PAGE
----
Is it safe to resolve a promise multiple times?

I have an i18n service in my application which contains the following code:

var i18nService = function() {
  this.ensureLocaleIsLoaded = function() {
    if( !this.existingPromise ) {
      this.existingPromise = $q.defer();

      var deferred = this.existingPromise;
      var userLanguage = $( "body" ).data( "language" );
      this.userLanguage = userLanguage;

      console.log( "Loading locale '" + userLanguage + "' from server..." );
      $http( { method:"get", url:"/i18n/" + userLanguage, cache:true } ).success( function( translations ) {
        $rootScope.i18n = translations;
        deferred.resolve( $rootScope.i18n );
      } );
    }

    if( $rootScope.i18n ) {
      this.existingPromise.resolve( $rootScope.i18n );
    }

    return this.existingPromise.promise;
  };

The idea is that the user would call ensureLocaleIsLoaded and wait for the promise to be resolved. But given that the purpose of the function is to only ensure that the locale is loaded, it would be perfectly fine for the user to invoke it several times.

I’m currently just storing a single promise and resolve it if the user calls the function again after the locale has been successfully retrieved from the server.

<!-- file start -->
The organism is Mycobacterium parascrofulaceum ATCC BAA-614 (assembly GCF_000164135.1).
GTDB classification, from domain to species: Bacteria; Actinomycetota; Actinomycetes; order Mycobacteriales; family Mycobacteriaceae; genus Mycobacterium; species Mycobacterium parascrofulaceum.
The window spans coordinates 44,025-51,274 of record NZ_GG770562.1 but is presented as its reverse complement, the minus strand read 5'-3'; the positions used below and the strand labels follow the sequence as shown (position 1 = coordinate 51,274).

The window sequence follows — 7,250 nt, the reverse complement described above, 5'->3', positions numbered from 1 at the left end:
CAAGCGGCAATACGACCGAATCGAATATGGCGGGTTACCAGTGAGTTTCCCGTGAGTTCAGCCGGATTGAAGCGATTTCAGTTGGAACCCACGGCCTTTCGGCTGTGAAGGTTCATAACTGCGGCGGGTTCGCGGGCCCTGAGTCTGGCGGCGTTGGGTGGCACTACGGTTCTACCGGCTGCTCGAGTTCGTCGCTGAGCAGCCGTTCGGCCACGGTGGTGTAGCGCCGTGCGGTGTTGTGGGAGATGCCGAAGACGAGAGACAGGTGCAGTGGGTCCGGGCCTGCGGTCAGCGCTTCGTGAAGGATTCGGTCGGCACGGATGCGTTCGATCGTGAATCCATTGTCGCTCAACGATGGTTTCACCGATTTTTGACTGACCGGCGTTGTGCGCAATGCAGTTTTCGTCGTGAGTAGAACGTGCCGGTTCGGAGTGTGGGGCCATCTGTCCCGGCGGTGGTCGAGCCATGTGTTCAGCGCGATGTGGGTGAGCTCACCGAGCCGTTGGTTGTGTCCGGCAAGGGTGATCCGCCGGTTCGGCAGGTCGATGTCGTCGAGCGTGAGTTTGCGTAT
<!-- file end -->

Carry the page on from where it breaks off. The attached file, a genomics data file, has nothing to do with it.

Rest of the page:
From what I can tell, this is working as intended, but I’m wondering if this is a proper approach.

Answer

As I understand promises at present, this should be 100% fine. The only thing to understand is that once resolved (or rejected), that is it for a defered object – it is done.

If you call then(...) on its promise again, you immediately get the (first) resolved/rejected result.

Additional calls to resolve() will not have any effect.

Below is an executable snippet that covers those use cases:

var p = new Promise((resolve, reject) => {
  resolve(1);
  reject(2);
  resolve(3);
});

p.then(x => console.log('resolved to ' + x))
 .catch(x => console.log('never called ' + x));

p.then(x => console.log('one more ' + x));
p.then(x => console.log('two more ' + x));
p.then(x => console.log('three more ' + x));

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